Mealey's California Section 17200

  • August 24, 2021

    Judge Upholds UCL Claim For Trip Policy Premium Refund After COVID-19 Cancellation

    LOS ANGELES — A California federal judge on Aug. 19 denied a motion for judgment on the pleadings of a woman’s claim that an insurer and underwriter violated California’s unfair competition law (UCL) by not refunding her post-departure travel insurance premiums for a policy on a cruise that was canceled due to COVID-19 but granted the defendants’ motion as to some of her state law claims.

  • August 19, 2021

    California Panel Reinstates UCL Claim In Suit Alleging Shoplifting Statute Misuse

    SAN FRANCISCO — A California appellate panel on Aug. 16 reinstated a California unfair competition law (UCL) claim by a former retail employee who alleges her in putative class complaint that her former employer misuses California’s shoplifting statute to force workers to pay for business losses, finding that the worker adequately alleged that being forced to sign a promissory note exposed her to financial and legal consequences.

  • August 19, 2021

    $25M Tinder Age-Bias Class Settlement Reversed For Further Inquiry

    PASADENA, Calif. — A split Ninth Circuit U.S. Court of Appeals panel on Aug. 17 reversed a trial court’s 2019 approval of a class settlement valued at approximately $25 million in a lawsuit accusing a smartphone-based dating application of discriminatory age-based pricing in violation of the Unruh Civil Rights Act and California’s unfair competition law (UCL) and remanded for a “more probing inquiry” that’s required in a pre-certification settlement, finding the value of the settlement “substantially overstated” and the strength and value of the claims “discounted.”

  • August 11, 2021

    Panel Reinstates Racial Harassment Claims Against Baseball Trainer, Not Team

    SACRAMENTO, Calif. — A California appellate panel on Aug. 9 affirmed in part and reversed in part a court’s dismissal of claims brought by an African-American man who alleged that he was subjected to racial harassment while working for a minor league baseball team, reversing a grant of summary judgment against a trainer who allegedly harassed him but affirming the dismissal of his California unfair competition law (UCL) claim against the trainer’s employer.

  • August 05, 2021

    Judge: California Woman Can’t Bring Pet Food Claims For Out-Of-State Classes

    SAN FRANCISCO — A California federal judge on Aug. 3 granted in part and denied in part two companies’ motion to dismiss putative class action claims for alleged consumer fraud in the marketing of its pet food products, dismissing the California-based plaintiff’s claims on behalf of putative multistate and nationwide classes but allowing her California state law claims to proceed.

  • August 02, 2021

    Notice And Consent Doom Wiretap Claims Over Payment Processor’s Data Collection

    OAKLAND, Calif. — Finding that customers consented to an online retailer’s privacy policy, which disclosed data-sharing practices with third parties, a California federal judge on July 28 dismissed a group of consumers’ wiretap and data-selling class claims against online payment processing company Stripe Inc.’s purported collection of consumers’ internet activity information, a California federal judge on July 28 granted in part Stripe’s motion to dismiss, disposing of wiretap and data-selling claims in their entirety.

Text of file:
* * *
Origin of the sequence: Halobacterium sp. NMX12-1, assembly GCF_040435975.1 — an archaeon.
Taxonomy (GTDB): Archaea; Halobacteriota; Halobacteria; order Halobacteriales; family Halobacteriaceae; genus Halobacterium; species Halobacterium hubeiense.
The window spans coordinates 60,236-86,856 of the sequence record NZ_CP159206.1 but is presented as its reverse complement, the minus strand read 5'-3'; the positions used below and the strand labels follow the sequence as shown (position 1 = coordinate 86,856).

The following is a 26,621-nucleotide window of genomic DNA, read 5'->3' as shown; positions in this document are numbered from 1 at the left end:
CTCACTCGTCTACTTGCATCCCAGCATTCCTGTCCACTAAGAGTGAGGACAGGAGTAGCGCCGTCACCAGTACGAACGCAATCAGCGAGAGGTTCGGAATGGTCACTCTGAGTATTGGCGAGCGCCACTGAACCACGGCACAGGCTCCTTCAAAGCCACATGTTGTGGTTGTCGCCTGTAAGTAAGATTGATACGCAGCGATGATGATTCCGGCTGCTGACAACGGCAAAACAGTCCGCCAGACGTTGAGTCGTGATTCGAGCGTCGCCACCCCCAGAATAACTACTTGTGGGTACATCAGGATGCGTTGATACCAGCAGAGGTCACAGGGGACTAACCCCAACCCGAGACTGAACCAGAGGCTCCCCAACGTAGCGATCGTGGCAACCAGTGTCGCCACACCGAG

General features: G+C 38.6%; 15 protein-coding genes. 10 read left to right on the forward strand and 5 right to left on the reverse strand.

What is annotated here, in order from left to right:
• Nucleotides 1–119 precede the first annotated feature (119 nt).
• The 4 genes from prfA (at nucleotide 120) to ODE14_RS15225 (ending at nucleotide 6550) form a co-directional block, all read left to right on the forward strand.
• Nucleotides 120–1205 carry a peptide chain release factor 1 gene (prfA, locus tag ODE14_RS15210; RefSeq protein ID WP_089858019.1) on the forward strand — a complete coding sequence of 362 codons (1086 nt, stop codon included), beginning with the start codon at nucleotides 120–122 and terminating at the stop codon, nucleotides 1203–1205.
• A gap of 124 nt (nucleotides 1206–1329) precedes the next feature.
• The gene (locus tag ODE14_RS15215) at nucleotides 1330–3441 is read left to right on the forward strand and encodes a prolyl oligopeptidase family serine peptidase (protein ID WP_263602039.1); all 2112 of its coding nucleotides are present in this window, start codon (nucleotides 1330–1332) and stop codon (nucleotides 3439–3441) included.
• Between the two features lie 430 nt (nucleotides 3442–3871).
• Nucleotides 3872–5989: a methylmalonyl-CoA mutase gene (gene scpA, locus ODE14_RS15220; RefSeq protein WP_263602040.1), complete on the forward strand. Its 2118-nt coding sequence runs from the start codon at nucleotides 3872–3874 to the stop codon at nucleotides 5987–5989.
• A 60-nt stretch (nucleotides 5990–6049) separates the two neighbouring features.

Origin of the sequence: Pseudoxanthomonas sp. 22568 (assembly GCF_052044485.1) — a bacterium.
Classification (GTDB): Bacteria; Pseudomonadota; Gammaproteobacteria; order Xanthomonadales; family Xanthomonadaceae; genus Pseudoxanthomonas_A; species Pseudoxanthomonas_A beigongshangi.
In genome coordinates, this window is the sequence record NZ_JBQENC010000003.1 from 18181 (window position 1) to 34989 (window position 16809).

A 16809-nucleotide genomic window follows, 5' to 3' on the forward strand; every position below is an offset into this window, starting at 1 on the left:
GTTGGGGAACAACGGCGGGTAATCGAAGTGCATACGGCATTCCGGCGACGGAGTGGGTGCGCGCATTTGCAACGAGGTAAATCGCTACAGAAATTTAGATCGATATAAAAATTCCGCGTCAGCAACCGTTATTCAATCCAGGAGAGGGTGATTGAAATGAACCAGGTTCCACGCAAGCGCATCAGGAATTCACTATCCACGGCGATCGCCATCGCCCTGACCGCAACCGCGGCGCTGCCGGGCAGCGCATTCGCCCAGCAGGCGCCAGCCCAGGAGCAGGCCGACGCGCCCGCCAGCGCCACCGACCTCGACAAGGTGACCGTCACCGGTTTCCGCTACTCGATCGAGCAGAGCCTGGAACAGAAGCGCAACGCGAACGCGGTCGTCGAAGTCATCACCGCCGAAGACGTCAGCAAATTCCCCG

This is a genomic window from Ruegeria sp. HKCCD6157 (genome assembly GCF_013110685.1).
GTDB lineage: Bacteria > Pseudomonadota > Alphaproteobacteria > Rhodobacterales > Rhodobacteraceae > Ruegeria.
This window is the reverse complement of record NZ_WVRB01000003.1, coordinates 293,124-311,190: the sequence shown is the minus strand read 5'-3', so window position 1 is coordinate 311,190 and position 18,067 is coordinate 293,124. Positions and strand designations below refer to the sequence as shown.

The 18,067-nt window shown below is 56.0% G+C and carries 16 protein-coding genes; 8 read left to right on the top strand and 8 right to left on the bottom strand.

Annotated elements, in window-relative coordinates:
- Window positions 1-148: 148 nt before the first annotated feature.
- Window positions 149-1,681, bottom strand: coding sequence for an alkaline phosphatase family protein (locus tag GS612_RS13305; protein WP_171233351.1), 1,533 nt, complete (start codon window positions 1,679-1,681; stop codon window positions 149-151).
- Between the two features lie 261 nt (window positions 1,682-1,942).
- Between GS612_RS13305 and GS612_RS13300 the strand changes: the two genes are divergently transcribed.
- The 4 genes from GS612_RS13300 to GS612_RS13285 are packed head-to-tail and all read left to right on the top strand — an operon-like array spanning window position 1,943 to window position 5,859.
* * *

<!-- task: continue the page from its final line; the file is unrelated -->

• August 02, 2021

    Preliminary Approval Of $85M Zoom Privacy Class Settlement Sought

    SAN JOSE, Calif. — Users of Zoom Video Communications Inc.’s cyber-meeting platform that sued over purported data sharing and hacking incidents filed a motion on July 31 in a California federal court seeking preliminary approval of an $85 million settlement of class claims brought under California’s unfair competition law (UCL) and for breach of implied contract.

  • July 30, 2021

    Anti-SLAPP Law Doesn’t Apply To UCL Claim For Medical Disclosure, Panel Says

    SAN FRANCISCO — A California appellate panel on July 29 affirmed a trial court’s denial of a fertility center’s motion to strike a woman’s complaint accusing it of violating her privacy and California’s unfair competition law (UCL) by disclosing her fertility treatments in an email shared by her entire work group, finding that the fertility center failed to establish that its email was protected under California’s anti-strategic lawsuit against public participation (SLAPP) law.

  • July 29, 2021

    California Supreme Court Will Review Medical Group’s UCL Claim Against Insurer

    SAN FRANCISCO — The California Supreme Court on July 28 granted a medical association’s petition for review of an appellate panel’s ruling that the association lacked standing to bring an unfair competition law (UCL) claim against an insurer for its practice of restricting physicians from making referrals to out-of-network doctors, but denied an amici request for depublication of the underlying opinion.

  • July 28, 2021

    Judge Issues TRO To Freeze Sales Of Counterfeit Transceivers From Wuhan

    SAN FRANCISCO — A California federal judge on July 23 issued a temporary restraining order and preliminary injunction to block a manufacturer in Wuhan, China, which is facing claims of violating federal trademark law and California’s unfair competition law (UCL), from continuing to distribute counterfeit transceivers falsely labeled as manufactured by a U.S. company.